October 16, 2023, HOUSTON, TX – Congressional Candidate Amanda Edwards has raised over $1 million in less than 4 months, a substantial sum that helps bolster the frontrunner status of the former At-Large Houston City Council Member in her bid for U.S. Congress. Edwards raised over $433,000 in Q3 of 2023. This strong Q3 report expands on a successful Q2 where Edwards announced just 11 days after declaring her candidacy that she had raised over $600,000. With over $829,000 in cash-on-hand at the end of the September 30th financial reporting period, Edwards proves again that she is the clear frontrunner in the race. “I am beyond grateful for the strong outpouring of support that will help me to win this race and serve the incredible people of the 18th Congressional District,” said Edwards. “We are at a critical juncture in our nation’s trajectory, and we need to send servant leaders to Congress who can deliver the results the community deserves. The strong support from our supporters will help us to cultivate an 18th Congressional District where everyone in it can thrive.” Edwards said. “Amanda understands the challenges that the hard-working folks of the 18th Congressional District face because she has never lost sight of who she is or where she comes from; she was born and raised right here in the 18th Congressional District of Houston,” said Kathryn McNiel, spokesperson for Edwards’ campaign. Edwards has been endorsed by Higher Heights PAC, Collective PAC, Krimson PAC, and the Brady PAC. She has also been supported by Beto O’Rourke, among many others. About Amanda: Amanda is a native Houstonian, attorney and former At-Large Houston City Council Member. Amanda is a graduate of Eisenhower High School in Aldine ISD. Edwards earned a B.A. from Emory University and a J.D. from Harvard Law School. Edwards practiced law at Vinson & Elkins LLP and Bracewell LLP before entering public service. Edwards is a life-long member of St. Monica Catholic Church in Acres Homes. For more information, please visit www.edwardsforhouston.com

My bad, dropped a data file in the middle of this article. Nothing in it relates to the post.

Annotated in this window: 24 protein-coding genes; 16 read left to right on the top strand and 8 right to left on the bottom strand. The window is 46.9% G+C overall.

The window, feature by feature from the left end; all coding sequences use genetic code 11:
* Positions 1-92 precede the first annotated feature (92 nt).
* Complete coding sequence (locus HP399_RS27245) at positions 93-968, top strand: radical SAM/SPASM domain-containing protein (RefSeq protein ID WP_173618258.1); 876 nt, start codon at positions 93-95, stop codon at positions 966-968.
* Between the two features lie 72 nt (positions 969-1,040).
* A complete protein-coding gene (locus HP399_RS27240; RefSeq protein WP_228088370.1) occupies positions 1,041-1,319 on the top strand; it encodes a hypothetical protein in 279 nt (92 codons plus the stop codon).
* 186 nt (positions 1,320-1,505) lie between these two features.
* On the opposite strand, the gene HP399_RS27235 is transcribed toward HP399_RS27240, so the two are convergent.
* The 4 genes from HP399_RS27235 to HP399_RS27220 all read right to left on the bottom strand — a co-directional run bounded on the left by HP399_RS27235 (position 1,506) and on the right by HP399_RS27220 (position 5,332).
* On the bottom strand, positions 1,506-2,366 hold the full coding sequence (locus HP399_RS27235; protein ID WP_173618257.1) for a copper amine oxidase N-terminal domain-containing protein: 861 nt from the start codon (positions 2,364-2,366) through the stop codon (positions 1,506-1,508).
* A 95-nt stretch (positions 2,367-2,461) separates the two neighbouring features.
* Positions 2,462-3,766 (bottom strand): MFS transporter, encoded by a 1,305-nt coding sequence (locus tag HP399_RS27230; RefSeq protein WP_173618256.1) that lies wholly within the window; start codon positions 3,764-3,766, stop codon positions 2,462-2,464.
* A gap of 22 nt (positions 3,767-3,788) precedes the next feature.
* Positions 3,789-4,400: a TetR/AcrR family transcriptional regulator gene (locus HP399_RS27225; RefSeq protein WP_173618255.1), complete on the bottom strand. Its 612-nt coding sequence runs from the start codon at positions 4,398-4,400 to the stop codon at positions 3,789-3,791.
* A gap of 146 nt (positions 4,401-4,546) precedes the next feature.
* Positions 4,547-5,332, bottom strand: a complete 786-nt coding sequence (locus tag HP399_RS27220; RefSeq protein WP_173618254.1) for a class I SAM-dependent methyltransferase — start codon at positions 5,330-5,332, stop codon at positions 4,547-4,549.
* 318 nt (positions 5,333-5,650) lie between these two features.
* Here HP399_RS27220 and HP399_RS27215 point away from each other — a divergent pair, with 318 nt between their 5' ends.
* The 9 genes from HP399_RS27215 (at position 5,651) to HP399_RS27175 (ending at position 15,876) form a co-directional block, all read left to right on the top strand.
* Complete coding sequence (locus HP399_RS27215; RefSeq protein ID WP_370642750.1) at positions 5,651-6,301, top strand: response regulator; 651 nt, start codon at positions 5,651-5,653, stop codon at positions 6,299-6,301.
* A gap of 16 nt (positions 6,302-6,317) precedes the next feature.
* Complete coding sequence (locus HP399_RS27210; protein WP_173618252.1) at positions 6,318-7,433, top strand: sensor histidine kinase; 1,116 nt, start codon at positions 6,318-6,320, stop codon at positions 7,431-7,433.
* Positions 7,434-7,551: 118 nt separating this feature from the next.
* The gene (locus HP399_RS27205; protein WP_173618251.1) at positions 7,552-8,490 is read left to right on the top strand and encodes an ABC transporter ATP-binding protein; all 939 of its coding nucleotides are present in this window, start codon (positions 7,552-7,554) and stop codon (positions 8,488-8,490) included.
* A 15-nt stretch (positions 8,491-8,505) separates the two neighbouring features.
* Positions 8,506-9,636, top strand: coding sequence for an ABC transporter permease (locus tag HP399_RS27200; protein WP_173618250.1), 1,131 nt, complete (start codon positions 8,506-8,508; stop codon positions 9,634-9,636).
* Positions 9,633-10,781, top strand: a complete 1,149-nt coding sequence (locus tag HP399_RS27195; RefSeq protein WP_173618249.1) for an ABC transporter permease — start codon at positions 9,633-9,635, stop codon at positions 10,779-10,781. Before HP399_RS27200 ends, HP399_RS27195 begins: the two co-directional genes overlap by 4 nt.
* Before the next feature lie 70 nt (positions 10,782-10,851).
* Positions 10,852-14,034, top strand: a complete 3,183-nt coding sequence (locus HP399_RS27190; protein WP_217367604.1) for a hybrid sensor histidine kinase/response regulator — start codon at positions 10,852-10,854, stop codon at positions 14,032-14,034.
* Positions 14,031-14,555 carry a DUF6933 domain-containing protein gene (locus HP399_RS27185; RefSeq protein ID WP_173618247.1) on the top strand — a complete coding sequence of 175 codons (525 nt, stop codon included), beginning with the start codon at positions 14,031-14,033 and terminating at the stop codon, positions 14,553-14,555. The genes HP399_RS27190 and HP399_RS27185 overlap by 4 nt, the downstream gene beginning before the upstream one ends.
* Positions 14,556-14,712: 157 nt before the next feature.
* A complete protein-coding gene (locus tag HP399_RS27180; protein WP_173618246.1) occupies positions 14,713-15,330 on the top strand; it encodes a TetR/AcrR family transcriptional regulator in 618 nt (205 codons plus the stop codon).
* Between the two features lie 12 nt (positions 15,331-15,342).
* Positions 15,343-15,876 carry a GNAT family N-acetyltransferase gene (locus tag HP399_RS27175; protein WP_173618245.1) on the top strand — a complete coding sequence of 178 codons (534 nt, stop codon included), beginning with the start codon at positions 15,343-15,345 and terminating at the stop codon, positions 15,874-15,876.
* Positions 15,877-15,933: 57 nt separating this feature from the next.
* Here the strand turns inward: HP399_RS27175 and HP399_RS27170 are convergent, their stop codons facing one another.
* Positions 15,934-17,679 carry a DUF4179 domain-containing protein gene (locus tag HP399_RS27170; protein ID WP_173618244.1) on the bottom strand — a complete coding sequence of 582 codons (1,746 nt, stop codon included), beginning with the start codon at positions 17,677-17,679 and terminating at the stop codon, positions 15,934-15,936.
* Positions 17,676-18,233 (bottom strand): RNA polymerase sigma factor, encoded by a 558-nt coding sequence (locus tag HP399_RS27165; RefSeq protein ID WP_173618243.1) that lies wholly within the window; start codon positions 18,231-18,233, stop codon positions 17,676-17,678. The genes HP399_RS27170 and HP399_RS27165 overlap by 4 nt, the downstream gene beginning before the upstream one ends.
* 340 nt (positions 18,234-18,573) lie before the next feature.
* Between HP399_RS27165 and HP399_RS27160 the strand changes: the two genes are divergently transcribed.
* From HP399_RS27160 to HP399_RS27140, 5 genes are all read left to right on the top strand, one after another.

As September 13th rolls around, we extend our warmest birthday wishes to the creative powerhouse, Tyler Perry, a man whose indomitable spirit and groundbreaking work have left an indelible mark on the world of entertainment. With his multifaceted talents as an actor, playwright, screenwriter, producer, and director, Tyler Perry has not only entertained but also inspired audiences worldwide, particularly within the African-American community, where his influence and role have been nothing short of powerful. Born in New Orleans, Louisiana, in 1969, Tyler Perry’s journey to stardom was a path riddled with adversity. Raised in a turbulent household, he found refuge in writing, using it as a therapeutic outlet. This period of introspection gave rise to one of his most iconic creations, Madea, a vivacious, no-nonsense grandmother who would later become a beloved figure in Perry’s works, offering a unique blend of humor and profound life lessons. Despite facing numerous challenges, including rejection and financial struggles, Perry’s determination and unwavering belief in his abilities propelled him forward. In 1992, he staged his first play, “I Know I’ve Been Changed,” which, although met with limited success, was a pivotal moment in his career. Unfazed by initial setbacks, Perry continued to hone his craft, and by 1998, he had successfully produced a string of stage plays that showcased his storytelling prowess.